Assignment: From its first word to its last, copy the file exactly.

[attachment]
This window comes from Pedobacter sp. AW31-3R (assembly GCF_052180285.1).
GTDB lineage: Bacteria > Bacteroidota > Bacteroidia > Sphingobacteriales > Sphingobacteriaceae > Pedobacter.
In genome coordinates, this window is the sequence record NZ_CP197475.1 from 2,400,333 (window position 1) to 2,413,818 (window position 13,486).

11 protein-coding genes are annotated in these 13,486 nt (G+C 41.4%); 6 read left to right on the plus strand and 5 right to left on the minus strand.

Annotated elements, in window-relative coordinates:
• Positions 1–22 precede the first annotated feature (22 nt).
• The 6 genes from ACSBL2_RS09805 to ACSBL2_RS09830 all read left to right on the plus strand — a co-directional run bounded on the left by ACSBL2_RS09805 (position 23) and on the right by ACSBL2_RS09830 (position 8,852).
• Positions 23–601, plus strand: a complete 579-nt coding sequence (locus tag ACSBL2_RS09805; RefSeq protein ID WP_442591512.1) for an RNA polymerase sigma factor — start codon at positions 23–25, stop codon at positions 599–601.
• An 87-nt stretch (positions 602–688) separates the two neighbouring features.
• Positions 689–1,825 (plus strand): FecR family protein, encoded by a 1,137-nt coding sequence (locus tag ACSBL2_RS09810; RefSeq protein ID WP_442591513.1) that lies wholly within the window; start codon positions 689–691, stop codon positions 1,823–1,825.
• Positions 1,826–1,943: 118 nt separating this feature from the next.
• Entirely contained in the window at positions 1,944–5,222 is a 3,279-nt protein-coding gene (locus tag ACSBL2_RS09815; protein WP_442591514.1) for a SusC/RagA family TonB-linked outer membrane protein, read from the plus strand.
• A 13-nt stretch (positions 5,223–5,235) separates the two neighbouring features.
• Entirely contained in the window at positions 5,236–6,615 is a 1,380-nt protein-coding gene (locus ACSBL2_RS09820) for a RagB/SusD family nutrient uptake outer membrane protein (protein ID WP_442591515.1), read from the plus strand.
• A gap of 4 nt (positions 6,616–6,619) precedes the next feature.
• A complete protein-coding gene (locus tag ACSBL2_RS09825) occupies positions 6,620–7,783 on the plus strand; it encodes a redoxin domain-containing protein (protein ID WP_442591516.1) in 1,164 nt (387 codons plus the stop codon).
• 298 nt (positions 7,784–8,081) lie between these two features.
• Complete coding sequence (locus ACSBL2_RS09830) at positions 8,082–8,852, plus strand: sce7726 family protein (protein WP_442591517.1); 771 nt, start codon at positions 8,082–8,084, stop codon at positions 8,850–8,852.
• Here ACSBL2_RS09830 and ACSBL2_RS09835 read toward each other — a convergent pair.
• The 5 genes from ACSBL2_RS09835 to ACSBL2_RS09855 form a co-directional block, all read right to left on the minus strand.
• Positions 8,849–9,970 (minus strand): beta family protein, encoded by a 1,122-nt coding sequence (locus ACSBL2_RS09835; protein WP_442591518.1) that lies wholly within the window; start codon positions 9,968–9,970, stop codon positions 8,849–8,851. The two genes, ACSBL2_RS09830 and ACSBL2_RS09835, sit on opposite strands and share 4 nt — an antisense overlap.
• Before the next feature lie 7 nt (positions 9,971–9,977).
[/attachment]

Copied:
This window comes from Pedobacter sp. AW31-3R (assembly GCF_052180285.1).
GTDB lineage: Bacteria > Bacteroidota > Bacteroidia > Sphingobacteriales > Sphingobacteriaceae > Pedobacter.
In genome coordinates, this window is the sequence record NZ_CP197475.1 from 2,400,333 (window position 1) to 2,413,818 (window position 13,486).

11 protein-coding genes are annotated in these 13,486 nt (G+C 41.4%); 6 read left to right on the plus strand and 5 right to left on the minus strand.

Annotated elements, in window-relative coordinates:
• Positions 1–22 precede the first annotated feature (22 nt).
• The 6 genes from ACSBL2_RS09805 to ACSBL2_RS09830 all read left to right on the plus strand — a co-directional run bounded on the left by ACSBL2_RS09805 (position 23) and on the right by ACSBL2_RS09830 (position 8,852).
• Positions 23–601, plus strand: a complete 579-nt coding sequence (locus tag ACSBL2_RS09805; RefSeq protein ID WP_442591512.1) for an RNA polymerase sigma factor — start codon at positions 23–25, stop codon at positions 599–601.
• An 87-nt stretch (positions 602–688) separates the two neighbouring features.
• Positions 689–1,825 (plus strand): FecR family protein, encoded by a 1,137-nt coding sequence (locus tag ACSBL2_RS09810; RefSeq protein ID WP_442591513.1) that lies wholly within the window; start codon positions 689–691, stop codon positions 1,823–1,825.
• Positions 1,826–1,943: 118 nt separating this feature from the next.
• Entirely contained in the window at positions 1,944–5,222 is a 3,279-nt protein-coding gene (locus tag ACSBL2_RS09815; protein WP_442591514.1) for a SusC/RagA family TonB-linked outer membrane protein, read from the plus strand.
• A 13-nt stretch (positions 5,223–5,235) separates the two neighbouring features.
• Entirely contained in the window at positions 5,236–6,615 is a 1,380-nt protein-coding gene (locus ACSBL2_RS09820) for a RagB/SusD family nutrient uptake outer membrane protein (protein ID WP_442591515.1), read from the plus strand.
• A gap of 4 nt (positions 6,616–6,619) precedes the next feature.
• A complete protein-coding gene (locus tag ACSBL2_RS09825) occupies positions 6,620–7,783 on the plus strand; it encodes a redoxin domain-containing protein (protein ID WP_442591516.1) in 1,164 nt (387 codons plus the stop codon).
• 298 nt (positions 7,784–8,081) lie between these two features.
• Complete coding sequence (locus ACSBL2_RS09830) at positions 8,082–8,852, plus strand: sce7726 family protein (protein WP_442591517.1); 771 nt, start codon at positions 8,082–8,084, stop codon at positions 8,850–8,852.
• Here ACSBL2_RS09830 and ACSBL2_RS09835 read toward each other — a convergent pair.
• The 5 genes from ACSBL2_RS09835 to ACSBL2_RS09855 form a co-directional block, all read right to left on the minus strand.
• Positions 8,849–9,970 (minus strand): beta family protein, encoded by a 1,122-nt coding sequence (locus ACSBL2_RS09835; protein WP_442591518.1) that lies wholly within the window; start codon positions 9,968–9,970, stop codon positions 8,849–8,851. The two genes, ACSBL2_RS09830 and ACSBL2_RS09835, sit on opposite strands and share 4 nt — an antisense overlap.
• Before the next feature lie 7 nt (positions 9,971–9,977).